“Automation threatens to make graphic designers obsolete.”
We all know it’s coming or is here to a degree. Automation is already prolific in many industries, the most notable of recent months being the car industry.
Switzerland announced it’s 2016 plans to build an underground freight system which means fleets of autonomous, unmanned vehicles will be capable of working 24 hours a day. That’s crazy right? Cargo will load itself before descending into two tunnels and this could be ready by 2030. What will happen to drivers jobs?
Source: Futurism, Published on Apr 28, 2016
Drivers aren’t the only ones to be concerned. Futurist Thomas Frey predicted that 2 billion jobs will disappear by 2030 at a TedX talk.
Now let’s turn our attention to the design industry. Creativebloq notes that NPR’s ‘Will your job be done by a machine?’ predicts an 8 per cent chance of a graphic designer’s job being automated in 20 years time. But what does this mean and is this necessarily a bad thing?
This is an open debate. I agree, it is easy to get unnerved about the predictions mentioned above but if you think about it, this could be a good thing. Firstly, the dawn of automation in graphic design has already arrived and is it better to just embrace the change? You still need a human to create concepts and user interfaces that work to the needs of a particular organisation or company. In fact, automation using a grid like system serves to assist the more technical part of a graphic designers job leaving the really cool creative stuff to the human.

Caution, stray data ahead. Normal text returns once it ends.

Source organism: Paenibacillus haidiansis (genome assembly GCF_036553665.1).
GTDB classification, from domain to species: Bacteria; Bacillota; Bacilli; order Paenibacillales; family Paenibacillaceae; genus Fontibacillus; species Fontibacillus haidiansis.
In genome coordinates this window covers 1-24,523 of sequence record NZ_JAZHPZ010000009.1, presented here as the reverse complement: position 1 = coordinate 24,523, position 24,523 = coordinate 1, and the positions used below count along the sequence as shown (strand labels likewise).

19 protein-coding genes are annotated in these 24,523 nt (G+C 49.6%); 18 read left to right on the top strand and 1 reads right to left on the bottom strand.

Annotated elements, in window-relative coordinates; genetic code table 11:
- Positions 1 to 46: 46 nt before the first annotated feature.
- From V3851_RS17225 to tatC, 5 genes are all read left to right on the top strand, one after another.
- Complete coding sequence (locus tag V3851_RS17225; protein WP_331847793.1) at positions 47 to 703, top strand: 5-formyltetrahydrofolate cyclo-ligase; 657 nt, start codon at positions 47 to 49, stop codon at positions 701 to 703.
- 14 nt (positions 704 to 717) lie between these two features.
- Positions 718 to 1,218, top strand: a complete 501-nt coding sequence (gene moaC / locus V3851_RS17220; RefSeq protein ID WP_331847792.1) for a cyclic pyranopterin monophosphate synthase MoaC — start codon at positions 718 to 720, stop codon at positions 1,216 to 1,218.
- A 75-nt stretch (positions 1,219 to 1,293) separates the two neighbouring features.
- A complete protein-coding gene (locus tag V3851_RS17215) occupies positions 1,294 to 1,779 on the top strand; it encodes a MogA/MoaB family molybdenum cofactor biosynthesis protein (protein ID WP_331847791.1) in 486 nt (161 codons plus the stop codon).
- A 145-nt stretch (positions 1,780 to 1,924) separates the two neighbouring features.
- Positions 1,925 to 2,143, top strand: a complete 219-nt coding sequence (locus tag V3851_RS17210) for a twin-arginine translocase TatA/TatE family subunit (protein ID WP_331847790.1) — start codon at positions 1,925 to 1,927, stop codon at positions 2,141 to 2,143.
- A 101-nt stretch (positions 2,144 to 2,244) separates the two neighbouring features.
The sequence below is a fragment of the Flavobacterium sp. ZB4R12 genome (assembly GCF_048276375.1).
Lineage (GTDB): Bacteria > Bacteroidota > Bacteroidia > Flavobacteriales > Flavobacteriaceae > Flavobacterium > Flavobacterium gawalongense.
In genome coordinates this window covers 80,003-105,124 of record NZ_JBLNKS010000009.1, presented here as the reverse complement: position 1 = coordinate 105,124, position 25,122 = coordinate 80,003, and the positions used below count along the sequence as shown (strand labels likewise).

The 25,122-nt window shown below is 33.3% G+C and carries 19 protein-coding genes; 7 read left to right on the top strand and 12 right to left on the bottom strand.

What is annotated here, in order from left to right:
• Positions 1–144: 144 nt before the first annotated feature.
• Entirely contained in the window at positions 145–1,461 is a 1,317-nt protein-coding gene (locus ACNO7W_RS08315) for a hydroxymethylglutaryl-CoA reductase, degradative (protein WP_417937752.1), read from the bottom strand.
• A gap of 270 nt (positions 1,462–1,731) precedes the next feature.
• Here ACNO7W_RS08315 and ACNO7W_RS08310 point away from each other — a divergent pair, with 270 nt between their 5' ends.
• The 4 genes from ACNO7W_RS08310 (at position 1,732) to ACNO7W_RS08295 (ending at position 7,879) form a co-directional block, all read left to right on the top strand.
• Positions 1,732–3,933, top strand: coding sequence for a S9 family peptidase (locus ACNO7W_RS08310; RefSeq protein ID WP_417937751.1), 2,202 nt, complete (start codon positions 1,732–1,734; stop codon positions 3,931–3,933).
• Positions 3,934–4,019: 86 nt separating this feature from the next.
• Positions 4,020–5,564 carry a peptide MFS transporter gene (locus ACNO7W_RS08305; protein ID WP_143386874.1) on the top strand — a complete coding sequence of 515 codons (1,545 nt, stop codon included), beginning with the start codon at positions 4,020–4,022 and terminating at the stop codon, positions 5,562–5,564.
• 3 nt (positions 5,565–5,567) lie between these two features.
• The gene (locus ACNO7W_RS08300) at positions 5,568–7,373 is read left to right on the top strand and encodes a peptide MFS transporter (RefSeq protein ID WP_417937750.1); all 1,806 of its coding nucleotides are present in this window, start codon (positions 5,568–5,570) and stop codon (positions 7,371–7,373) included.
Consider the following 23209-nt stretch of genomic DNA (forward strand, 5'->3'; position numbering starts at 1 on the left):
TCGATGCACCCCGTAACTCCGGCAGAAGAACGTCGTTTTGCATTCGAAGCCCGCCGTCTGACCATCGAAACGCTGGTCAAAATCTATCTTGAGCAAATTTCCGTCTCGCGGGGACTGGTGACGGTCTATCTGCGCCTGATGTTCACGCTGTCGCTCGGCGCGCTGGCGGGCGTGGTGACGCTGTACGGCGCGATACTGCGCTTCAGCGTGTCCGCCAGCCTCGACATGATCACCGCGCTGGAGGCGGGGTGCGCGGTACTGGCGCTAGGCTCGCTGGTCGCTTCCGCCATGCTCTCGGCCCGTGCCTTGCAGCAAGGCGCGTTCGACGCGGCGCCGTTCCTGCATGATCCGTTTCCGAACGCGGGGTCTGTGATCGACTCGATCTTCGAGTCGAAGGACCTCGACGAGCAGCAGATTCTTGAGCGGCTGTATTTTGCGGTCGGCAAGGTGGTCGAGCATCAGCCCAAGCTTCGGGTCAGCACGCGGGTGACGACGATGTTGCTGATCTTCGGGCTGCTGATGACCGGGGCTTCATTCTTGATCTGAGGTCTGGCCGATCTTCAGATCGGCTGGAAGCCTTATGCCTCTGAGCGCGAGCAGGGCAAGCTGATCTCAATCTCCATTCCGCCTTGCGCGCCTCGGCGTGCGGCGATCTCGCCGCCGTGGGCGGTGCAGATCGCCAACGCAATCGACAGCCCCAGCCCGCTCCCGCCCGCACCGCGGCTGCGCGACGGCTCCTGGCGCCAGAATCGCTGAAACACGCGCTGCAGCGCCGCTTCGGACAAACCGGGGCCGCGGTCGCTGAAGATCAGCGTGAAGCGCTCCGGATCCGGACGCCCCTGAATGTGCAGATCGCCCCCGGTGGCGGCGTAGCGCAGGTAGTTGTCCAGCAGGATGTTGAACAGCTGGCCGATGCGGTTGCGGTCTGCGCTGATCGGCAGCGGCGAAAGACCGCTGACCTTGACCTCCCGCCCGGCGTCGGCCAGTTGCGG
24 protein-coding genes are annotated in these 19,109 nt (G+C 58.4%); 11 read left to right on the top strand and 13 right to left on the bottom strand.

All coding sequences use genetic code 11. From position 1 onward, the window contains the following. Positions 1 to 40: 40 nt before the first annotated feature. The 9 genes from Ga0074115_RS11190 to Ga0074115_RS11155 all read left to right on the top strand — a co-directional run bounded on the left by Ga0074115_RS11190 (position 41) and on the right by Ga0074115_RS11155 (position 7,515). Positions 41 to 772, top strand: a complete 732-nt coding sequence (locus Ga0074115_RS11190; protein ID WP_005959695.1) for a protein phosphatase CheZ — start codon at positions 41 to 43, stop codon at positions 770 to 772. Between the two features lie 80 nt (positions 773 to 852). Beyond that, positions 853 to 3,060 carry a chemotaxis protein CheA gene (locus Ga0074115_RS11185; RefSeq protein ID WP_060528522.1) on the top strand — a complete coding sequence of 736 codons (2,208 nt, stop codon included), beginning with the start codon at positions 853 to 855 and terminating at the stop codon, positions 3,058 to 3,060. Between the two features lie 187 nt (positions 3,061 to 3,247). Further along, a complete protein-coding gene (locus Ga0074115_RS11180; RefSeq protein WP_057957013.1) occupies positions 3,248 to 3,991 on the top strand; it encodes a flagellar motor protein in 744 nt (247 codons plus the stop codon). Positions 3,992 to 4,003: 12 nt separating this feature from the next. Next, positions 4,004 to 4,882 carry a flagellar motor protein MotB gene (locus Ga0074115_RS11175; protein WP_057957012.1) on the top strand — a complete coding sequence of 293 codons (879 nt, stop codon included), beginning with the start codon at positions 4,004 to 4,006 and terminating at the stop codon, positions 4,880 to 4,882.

Secondly, how much time have you spent re-inventing the wheel, making rounds of amends and growing grey hairs because that bottle neck of designs needed yesterday is just getting bigger and bigger. All those multitudes of platforms requiring different sizes and resolutions.
From my own experience of working in a busy charity, this can be a little soul destroying. Not only are you constantly chasing your tail trying to get the day to day designs done but you’re also facing a group of frustrated fundraisers who urgently need their materials to do their job. You want to move quicker to help them raise more money but in order to clear the decks in good time you need that extra manpower. It also means that the bigger picture ground breaking stuff is constantly put on the back burner as you’re too busy playing catch up with the smaller things. So does this make the designers job obsolete? No, I don’t think so.
So how can graphic design freelancers, brand agencies and marketing professionals embrace this change? Here’s a potential recipe. Firstly, get your ship in order. Re-evaluate your brand and your materials together with an external agency and ensure that you get your communication materials feeling right: consistently on message and on-brand.
Secondly, get everything designed from a Facebook banner to a roller banner following a clear set of brand guidelines. And thirdly, get these nice consistent designs onto a platform where you can control your brand yet free it up to a wider audience. This will provide a strong brand identity, save time, frustration and money.
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